Bush declares Japan on 'path to reform'

Tuesday, February 19, 2002

TOKYO -- Sizing up Asia's trouble spots, President Bush said Tuesday that Japan's recession-ravaged economy "is on the path to reform" and urged the nation's legislature to help curb the spread of terrorism in the region.

"Freedom will prevail. Civilization and terrorism cannot coexist," Bush said in an address to the Diet, the oldest legislative body in Asia. "And by defeating terror, we will defend the peace of the world."

A day before visiting the desolate no man's land that separates South Korea from the reclusive communist regime to the north, Bush stood before Japanese lawmakers and declared, "We seek a region in which demilitarized zones and missile batteries no longer separate people with a common heritage, and a common future."

The joint session of the Diet gathered for Bush's speech in the massive chamber of its upper house, which featured ornately carved wood with a semicircle of legislators' desk. The Japanese and U.S. flags were hung side-by-side behind the lectern.

"I'm convinced the 21st century will be the Pacific century," Bush said, drawing one of several rounds of applause.

Increasing worry

The address capped a two-day visit designed to embrace Prime Minister Junichiro Koizumi's economic reforms and launch a firm defense of Bush's hard-line stance against missile-trafficking North Korea.

U.S. allies are increasingly worried that the United States might be rushing toward military confrontation with the Bush-dubbed "axis of evil" -- North Korea, Iran and Iraq.

Standing before Japanese lawmakers, the president said Japan and the United States share a desire to create a peaceful Asia where "the proliferation of missiles and weapons of mass destruction do not threaten humanity."

Bush has said North Korea, Iran and Iraq pose a threat because they seek weapons of mass destruction that could be used by terrorists. U.S. military leaders are talking with Australia, Malaysia, Singapore and Indonesia about ways to increase military cooperation to pursue possible members of Osama bin Laden's al-Qaida network or other terrorists throughout Asia.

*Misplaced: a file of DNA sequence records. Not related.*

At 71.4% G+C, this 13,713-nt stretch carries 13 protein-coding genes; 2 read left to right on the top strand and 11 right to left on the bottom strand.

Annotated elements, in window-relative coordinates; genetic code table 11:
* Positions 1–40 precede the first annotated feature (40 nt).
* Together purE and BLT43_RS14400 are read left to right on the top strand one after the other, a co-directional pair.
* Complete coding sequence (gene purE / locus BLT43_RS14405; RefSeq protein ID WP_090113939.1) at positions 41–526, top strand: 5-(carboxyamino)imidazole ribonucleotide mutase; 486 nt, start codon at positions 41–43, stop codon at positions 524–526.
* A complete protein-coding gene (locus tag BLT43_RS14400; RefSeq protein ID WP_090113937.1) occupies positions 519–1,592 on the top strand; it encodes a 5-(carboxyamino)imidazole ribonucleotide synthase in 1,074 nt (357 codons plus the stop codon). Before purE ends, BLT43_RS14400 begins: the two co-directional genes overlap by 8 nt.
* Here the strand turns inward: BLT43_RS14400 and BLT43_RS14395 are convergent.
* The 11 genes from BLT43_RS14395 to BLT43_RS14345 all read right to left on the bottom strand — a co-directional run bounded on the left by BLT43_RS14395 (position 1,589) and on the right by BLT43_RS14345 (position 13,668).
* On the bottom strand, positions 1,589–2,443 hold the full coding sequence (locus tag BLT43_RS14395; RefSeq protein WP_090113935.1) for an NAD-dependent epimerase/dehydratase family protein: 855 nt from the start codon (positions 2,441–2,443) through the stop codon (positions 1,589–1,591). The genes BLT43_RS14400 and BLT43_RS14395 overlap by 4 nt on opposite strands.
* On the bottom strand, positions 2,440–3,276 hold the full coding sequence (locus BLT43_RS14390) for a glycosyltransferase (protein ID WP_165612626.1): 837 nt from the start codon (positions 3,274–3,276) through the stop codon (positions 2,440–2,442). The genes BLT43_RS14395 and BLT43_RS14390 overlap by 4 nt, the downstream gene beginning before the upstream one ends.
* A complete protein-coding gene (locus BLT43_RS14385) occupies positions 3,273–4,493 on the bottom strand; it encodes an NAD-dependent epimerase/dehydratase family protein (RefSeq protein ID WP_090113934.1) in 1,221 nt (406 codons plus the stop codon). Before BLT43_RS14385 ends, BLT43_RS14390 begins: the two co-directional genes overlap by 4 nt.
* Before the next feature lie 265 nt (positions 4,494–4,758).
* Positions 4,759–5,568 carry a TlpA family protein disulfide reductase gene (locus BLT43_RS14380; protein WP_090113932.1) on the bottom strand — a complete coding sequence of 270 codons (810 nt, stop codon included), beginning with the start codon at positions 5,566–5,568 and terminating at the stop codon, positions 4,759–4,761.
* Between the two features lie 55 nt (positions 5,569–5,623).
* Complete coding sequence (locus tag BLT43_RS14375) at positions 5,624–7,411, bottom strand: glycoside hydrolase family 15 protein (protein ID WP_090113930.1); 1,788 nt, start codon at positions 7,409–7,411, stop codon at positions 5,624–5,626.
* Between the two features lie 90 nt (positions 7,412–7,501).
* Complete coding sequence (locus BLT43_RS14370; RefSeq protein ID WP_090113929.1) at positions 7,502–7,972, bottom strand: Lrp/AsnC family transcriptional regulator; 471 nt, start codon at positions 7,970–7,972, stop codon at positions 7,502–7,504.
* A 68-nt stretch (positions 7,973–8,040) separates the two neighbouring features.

In the most visible example, about 600 U.S. troops have begun advising Filipino soldiers fighting Muslim extremists on a southern island.

"Your response to the terrorist threat has demonstrated the strength of our alliance, and the indispensable role of Japan -- a role that is global, and begins in Asia," Bush said. Japan, one of Bush's staunchest allies in the war on terrorism, has provided logistical support to U.S. forces.

End trips in China

After the speech to the Diet, Bush ate lunch at the Imperial Palace with Emperor Akihito and then continued on to Seoul, South Korea. Bush ends the weeklong trip in China, where he has promised to push the nation's leaders to improve human rights.

"China will find that America speaks for the universal values that gave our nation birth -- the rule of law, freedom of conscience and religion, and the rights and dignity of every life," Bush told the Diet.

He also sought to shore up Koizumi, who has been unable to kick-start Japan's ailing economy.

"Japan has some of the most competitive corporations, some of the most educated and motivated workers in the world. And Japan, thanks to my friend Junichiro Koizumi, is on the path to reform," Bush said.

Japan is mired in its third recession in a decade, with unemployment at a postwar high of 5.6 percent. Banks are saddled with billions of dollars in bad loans and deflation is wiping out the value of property they hold as collateral.

After nearly a year of inaction, Koizumi repackaged his efforts to fight deflation and revive a sagging banking sector. He hoped that Bush's visit would give new momentum to his reform plans.

The president reminded Japan that America struggled through tough economic times in the late 1970s and early 1980s, but reformed its system.

Bush aides were still smarting Tuesday from a mistake the president made in the news conference a day before.

Seeking to show support for Koizumi's economic policies, Bush said that he and the prime minister had discussed "nonperforming loans, the devaluation issue and regulatory reform."

Shortly after the news conference, White House aides said Bush misspoke and the two leaders had actually talked about deflation -- not devaluation, the much more prickly issue of Japan allegedly letting its yen drop in value against the dollar.

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